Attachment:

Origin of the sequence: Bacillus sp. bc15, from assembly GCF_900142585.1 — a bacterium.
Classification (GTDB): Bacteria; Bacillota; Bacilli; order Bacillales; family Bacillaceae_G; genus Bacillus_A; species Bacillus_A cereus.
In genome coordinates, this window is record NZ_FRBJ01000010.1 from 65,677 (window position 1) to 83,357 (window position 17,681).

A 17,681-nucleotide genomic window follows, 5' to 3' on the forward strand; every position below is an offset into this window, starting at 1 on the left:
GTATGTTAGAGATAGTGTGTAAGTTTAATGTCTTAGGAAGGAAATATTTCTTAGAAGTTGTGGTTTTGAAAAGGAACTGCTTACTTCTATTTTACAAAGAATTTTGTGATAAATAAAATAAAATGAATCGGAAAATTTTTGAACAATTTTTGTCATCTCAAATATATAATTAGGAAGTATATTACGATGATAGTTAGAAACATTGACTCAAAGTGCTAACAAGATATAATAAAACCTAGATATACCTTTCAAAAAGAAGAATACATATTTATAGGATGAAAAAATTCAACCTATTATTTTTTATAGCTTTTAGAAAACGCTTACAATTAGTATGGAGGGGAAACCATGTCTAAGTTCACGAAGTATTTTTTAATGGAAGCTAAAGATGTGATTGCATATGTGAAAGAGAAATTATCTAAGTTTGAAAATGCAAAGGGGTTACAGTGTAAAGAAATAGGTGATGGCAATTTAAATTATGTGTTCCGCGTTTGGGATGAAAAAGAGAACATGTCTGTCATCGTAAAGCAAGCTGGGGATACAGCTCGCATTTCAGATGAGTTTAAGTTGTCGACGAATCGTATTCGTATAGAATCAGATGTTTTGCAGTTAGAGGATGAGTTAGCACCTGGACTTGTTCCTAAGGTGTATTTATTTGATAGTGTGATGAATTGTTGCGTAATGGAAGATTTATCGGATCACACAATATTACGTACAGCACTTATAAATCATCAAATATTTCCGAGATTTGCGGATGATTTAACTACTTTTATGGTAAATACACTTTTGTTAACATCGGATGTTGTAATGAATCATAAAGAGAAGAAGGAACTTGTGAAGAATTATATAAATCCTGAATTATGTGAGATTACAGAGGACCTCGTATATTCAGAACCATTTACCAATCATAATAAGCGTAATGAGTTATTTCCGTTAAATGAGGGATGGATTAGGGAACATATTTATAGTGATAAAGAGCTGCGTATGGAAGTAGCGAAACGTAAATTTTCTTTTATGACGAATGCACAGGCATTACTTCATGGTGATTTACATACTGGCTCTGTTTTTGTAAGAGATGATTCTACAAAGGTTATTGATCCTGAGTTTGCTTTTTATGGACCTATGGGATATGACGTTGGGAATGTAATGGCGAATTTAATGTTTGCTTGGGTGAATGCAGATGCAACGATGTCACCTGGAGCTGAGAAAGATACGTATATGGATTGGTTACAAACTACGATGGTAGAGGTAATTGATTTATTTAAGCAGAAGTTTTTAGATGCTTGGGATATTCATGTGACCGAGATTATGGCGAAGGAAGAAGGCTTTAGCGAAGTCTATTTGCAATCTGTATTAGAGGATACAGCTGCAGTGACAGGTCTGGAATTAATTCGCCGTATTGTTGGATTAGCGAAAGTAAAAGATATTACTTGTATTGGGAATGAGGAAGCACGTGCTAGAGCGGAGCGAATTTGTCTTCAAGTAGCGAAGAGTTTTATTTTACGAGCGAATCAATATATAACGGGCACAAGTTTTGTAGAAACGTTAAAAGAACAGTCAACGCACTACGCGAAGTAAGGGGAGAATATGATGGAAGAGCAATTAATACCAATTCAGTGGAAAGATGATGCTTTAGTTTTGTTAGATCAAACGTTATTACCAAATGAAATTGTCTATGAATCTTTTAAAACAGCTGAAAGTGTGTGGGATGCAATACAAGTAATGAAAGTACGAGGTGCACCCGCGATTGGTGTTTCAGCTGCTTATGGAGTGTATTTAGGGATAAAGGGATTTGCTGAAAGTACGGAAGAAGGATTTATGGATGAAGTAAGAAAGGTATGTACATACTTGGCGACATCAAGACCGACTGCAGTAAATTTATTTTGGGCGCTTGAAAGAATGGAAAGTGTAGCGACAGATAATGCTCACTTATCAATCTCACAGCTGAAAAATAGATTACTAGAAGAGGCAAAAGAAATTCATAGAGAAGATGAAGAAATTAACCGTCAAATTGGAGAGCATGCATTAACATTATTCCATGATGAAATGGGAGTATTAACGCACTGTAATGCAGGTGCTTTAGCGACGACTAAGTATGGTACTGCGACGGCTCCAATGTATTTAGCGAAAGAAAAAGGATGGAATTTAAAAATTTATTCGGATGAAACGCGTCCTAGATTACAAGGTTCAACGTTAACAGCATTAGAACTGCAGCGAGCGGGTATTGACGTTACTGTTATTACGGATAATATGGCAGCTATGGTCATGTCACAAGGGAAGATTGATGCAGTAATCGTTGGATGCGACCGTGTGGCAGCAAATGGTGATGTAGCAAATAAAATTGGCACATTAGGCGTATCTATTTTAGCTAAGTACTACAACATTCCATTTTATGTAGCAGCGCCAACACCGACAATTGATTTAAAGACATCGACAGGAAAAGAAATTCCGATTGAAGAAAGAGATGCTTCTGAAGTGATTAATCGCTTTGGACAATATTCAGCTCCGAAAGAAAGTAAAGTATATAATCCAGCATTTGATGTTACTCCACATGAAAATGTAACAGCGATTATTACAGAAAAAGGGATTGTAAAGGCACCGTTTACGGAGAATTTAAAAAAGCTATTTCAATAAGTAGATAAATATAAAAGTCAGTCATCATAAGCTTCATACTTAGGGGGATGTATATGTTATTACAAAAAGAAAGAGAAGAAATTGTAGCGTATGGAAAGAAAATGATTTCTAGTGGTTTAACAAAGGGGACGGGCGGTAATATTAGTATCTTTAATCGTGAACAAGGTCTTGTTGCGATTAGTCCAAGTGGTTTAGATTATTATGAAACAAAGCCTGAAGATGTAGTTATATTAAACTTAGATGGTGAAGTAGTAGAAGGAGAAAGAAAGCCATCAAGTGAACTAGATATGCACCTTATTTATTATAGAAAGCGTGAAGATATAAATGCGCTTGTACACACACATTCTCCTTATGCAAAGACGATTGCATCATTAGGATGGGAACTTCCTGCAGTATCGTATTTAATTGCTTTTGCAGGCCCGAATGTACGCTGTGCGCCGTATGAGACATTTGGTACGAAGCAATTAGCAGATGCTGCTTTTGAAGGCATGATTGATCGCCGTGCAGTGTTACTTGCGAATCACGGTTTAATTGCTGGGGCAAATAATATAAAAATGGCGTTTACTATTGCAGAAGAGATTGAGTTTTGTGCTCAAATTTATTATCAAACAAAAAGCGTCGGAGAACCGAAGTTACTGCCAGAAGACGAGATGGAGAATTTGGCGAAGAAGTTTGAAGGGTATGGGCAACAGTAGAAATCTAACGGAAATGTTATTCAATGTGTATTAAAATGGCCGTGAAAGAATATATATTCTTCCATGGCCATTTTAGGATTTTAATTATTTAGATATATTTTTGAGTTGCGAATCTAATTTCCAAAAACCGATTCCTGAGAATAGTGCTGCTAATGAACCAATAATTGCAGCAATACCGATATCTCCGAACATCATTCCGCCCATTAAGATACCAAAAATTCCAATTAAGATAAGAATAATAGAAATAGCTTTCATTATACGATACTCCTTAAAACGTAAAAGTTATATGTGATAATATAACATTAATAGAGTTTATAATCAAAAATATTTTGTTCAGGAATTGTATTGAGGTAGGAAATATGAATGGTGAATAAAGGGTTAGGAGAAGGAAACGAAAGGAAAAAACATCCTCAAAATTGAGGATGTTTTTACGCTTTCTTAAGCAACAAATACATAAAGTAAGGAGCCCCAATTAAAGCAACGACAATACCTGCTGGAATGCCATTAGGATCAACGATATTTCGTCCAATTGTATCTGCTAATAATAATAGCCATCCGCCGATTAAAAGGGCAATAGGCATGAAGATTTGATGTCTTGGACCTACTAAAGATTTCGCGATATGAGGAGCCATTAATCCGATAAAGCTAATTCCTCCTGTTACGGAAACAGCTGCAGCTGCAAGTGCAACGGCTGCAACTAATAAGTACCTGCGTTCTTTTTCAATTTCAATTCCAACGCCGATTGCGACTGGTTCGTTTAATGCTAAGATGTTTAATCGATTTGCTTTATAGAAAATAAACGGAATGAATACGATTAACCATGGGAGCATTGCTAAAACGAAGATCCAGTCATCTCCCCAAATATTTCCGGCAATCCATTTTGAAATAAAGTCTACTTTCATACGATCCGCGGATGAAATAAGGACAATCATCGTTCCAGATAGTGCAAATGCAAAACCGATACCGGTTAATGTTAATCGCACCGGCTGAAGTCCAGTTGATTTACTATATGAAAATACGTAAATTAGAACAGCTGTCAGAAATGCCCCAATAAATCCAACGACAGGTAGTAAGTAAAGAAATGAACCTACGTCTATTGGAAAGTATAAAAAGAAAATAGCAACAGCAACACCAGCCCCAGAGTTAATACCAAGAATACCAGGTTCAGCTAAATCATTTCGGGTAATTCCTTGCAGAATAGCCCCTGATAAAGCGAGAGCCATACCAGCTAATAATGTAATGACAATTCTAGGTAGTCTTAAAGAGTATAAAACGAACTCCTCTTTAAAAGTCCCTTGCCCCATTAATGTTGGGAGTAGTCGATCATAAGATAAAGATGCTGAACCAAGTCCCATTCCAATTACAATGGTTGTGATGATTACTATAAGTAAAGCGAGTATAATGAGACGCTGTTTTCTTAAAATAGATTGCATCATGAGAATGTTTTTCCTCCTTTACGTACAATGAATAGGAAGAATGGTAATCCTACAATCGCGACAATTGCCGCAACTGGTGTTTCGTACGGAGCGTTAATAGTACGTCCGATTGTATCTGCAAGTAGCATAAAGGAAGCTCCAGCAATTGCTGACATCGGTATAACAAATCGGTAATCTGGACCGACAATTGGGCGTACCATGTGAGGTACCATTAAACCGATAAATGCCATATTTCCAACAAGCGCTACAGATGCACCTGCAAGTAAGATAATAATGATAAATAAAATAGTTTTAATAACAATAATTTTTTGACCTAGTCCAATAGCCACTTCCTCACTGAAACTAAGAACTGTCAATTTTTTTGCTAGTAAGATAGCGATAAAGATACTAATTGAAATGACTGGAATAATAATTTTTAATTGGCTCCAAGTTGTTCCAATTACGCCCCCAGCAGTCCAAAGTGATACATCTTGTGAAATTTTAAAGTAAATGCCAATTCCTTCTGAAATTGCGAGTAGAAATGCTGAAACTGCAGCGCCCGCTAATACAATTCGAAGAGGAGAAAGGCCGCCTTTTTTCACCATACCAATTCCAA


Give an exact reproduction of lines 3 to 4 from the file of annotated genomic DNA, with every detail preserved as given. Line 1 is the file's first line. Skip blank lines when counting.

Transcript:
In genome coordinates, this window is record NZ_FRBJ01000010.1 from 65,677 (window position 1) to 83,357 (window position 17,681).

A 17,681-nucleotide genomic window follows, 5' to 3' on the forward strand; every position below is an offset into this window, starting at 1 on the left: